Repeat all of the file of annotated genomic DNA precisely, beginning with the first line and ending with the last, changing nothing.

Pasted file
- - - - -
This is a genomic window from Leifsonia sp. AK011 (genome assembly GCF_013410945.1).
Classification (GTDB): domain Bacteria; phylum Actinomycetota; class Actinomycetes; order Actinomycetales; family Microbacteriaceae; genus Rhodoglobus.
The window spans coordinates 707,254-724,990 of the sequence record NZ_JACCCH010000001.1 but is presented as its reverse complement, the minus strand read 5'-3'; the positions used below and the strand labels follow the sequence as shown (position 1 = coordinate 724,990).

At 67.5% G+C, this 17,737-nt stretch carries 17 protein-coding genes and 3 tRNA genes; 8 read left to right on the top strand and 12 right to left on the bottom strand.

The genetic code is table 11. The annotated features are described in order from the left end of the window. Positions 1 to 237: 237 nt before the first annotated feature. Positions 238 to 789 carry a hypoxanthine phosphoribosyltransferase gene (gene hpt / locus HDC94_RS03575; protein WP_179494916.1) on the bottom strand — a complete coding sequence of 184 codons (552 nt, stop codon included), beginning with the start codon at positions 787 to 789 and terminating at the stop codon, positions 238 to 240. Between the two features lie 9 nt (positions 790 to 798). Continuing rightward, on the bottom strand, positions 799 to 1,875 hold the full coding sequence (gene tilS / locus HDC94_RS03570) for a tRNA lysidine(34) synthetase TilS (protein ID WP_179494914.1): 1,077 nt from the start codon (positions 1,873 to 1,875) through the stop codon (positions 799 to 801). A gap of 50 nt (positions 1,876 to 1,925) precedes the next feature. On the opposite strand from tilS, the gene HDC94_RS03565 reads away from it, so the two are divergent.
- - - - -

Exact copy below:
This is a genomic window from Leifsonia sp. AK011 (genome assembly GCF_013410945.1).
Classification (GTDB): domain Bacteria; phylum Actinomycetota; class Actinomycetes; order Actinomycetales; family Microbacteriaceae; genus Rhodoglobus.
The window spans coordinates 707,254-724,990 of the sequence record NZ_JACCCH010000001.1 but is presented as its reverse complement, the minus strand read 5'-3'; the positions used below and the strand labels follow the sequence as shown (position 1 = coordinate 724,990).

At 67.5% G+C, this 17,737-nt stretch carries 17 protein-coding genes and 3 tRNA genes; 8 read left to right on the top strand and 12 right to left on the bottom strand.

The genetic code is table 11. The annotated features are described in order from the left end of the window. Positions 1 to 237: 237 nt before the first annotated feature. Positions 238 to 789 carry a hypoxanthine phosphoribosyltransferase gene (gene hpt / locus HDC94_RS03575; protein WP_179494916.1) on the bottom strand — a complete coding sequence of 184 codons (552 nt, stop codon included), beginning with the start codon at positions 787 to 789 and terminating at the stop codon, positions 238 to 240. Between the two features lie 9 nt (positions 790 to 798). Continuing rightward, on the bottom strand, positions 799 to 1,875 hold the full coding sequence (gene tilS / locus HDC94_RS03570) for a tRNA lysidine(34) synthetase TilS (protein ID WP_179494914.1): 1,077 nt from the start codon (positions 1,873 to 1,875) through the stop codon (positions 799 to 801). A gap of 50 nt (positions 1,876 to 1,925) precedes the next feature. On the opposite strand from tilS, the gene HDC94_RS03565 reads away from it, so the two are divergent.